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I do this all the time:

Edit a file, go back to the terminal and execute the script I'm writing… only to realize that I haven't written it to disk yet.

How do I make it so that vim is basically shouting at my eyes whenever the file is unwritten? That tiny [+] isn't good enough. Ideally, I'd like to either increase the number of red plusses being shown, or something more drastic.

FOR INSTANCE, I'm using powerline (purely in an attempt to get a more noticeable 'file has been modified' notifier). I think it'd be pretty great if the main colour at the bottom of the bar changed whenever the file has not been saved.

Any ideas?

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3 Answers

up vote 1 down vote accepted

You can set vim to display the file modified flag 5 times if you want.

set statusline+=%m

This adds it one time. Increase the number of "%m" to whatever number you want. Further explanations and tricks here: http://got-ravings.blogspot.co.at/2008/08/vim-pr0n-making-statuslines-that-own.html

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Deep inside that blog post they show you how to set custom highlights on custom regions. –  phillmv Oct 12 '12 at 0:24
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I have written the StatusLineHighlight plugin for that. It changes the color of the statusline to red (customizable) for modified buffers.

It won't work together with Powerline or other fancy statusline modifications, though.

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It is not the answer to the question you asked, but why don’t you just do

set autowrite

to make the problem you mentioned (“go back to the terminal and execute the script I'm writing… only to realize that I haven't written it to disk yet”) go away: this option makes vim save changes you did when you suspend it (note: not when you use :shell to spawn a new shell).

For powerline the only thing you can do easily is to edit colorscheme to make more noticeable highlighting: copy autoload/Powerline/Colorschemes/default.vim to ~/.vim/autoload/Powerline/Colorschemes/my.vim, find Pl#Hi#Segments(['fileinfo.flags' and in each line add the second color (background one): transform ['brightestred', ['bold']] to ['white', 'brightestred', ['bold']] and so on. Then add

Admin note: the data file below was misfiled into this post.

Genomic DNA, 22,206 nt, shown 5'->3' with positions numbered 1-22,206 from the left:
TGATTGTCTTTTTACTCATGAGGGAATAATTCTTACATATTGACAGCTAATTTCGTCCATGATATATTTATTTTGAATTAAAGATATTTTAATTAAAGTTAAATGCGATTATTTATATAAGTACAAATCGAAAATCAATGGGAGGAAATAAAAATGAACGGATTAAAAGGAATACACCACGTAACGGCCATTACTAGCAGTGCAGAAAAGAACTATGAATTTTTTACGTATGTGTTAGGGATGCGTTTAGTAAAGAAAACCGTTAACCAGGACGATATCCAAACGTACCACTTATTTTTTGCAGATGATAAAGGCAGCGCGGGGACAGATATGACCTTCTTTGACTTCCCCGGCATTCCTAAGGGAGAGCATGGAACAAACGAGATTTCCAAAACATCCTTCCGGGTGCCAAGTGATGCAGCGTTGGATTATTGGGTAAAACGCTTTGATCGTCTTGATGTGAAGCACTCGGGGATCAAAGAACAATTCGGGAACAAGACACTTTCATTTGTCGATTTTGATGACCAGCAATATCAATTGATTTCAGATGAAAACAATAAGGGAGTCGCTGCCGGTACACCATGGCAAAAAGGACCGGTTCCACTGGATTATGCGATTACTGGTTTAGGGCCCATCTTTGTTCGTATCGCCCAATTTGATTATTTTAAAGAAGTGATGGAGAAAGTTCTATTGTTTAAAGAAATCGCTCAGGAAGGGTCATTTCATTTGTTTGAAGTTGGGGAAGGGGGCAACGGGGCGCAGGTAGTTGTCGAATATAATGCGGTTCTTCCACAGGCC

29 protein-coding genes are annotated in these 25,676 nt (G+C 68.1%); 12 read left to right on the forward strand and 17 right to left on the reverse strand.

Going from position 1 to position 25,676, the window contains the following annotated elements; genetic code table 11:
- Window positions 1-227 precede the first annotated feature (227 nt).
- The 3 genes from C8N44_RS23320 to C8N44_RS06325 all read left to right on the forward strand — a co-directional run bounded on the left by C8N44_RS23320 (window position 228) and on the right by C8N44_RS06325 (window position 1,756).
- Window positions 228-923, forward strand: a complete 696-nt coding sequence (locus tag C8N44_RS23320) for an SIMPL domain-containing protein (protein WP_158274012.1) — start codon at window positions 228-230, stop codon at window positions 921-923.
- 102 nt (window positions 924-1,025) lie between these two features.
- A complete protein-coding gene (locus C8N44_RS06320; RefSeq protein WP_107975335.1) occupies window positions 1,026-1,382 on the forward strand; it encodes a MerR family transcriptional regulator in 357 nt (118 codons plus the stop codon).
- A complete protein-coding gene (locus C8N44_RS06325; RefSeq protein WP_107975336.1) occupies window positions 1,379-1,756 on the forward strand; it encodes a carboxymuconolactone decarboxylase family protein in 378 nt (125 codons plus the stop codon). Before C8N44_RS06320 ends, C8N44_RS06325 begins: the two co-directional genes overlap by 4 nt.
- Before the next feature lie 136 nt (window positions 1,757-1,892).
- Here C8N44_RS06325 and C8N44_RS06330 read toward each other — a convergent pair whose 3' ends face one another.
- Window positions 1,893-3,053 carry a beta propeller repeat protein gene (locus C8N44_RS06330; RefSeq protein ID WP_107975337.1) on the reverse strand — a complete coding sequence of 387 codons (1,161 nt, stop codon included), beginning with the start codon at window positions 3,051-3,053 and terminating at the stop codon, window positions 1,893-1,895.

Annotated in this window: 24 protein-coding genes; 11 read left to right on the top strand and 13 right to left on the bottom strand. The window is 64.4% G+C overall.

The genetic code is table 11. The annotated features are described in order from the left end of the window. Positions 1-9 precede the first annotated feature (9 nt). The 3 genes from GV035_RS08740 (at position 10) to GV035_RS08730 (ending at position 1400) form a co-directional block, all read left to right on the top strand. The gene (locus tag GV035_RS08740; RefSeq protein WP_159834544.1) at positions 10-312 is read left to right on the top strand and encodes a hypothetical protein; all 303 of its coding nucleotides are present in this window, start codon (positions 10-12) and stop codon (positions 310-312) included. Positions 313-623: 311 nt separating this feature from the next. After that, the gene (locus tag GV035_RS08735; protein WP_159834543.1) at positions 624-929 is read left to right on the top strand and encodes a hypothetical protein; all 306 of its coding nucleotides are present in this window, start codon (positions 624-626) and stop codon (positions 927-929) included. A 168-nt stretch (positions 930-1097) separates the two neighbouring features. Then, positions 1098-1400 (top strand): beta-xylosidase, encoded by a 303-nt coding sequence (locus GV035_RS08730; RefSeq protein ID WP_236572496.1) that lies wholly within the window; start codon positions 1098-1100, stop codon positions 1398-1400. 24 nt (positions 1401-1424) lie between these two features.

let g:Powerline_colorscheme='my'

to the vimrc and run :PowerlineClearCache.

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Ah, but I like everything to be explicit, so autowrite is out. I tried your suggestions - the most comprehensive and on point - but it didn't make a huge difference. It's very annoying how there doesn't seem to be a straightforward way to modify the segment - or rather, that I can't seem to figure out how Powerline works. Thanks a lot for your response. –  phillmv Oct 11 '12 at 23:07
    
@phillmv This segment is defined in autoload/Powerline/Segments.vim, you can increase the number of %M there. But you then need to use git and have it care about your changes, it is not a thing you can copy to ~/.vim and expect Powerline to work after next update (unless you copy the default theme as well). It also may conflict with a maximum number of statusline items (up to 80, but powerline uses a lot of them. AFAIR I heard that default theme does use all 80 items if all required plugins are installed, not sure whether it is true: on my system there are only 29 of them). –  ZyX Oct 12 '12 at 4:54
    
With the modified colorscheme, adding a bunch of spaces in that segment kind of did the job, so I switched back to powerline. THIS IS SORT OF WHAT I WANTED, thanks! It kind of messes up with my other segments if the window is at a reduced size, but I don't really need to know the filetype and encoding at all times. Powerline is all kinds of vimscript voodoo; I can't even figure out how to reorder the segments. –  phillmv Oct 12 '12 at 16:44
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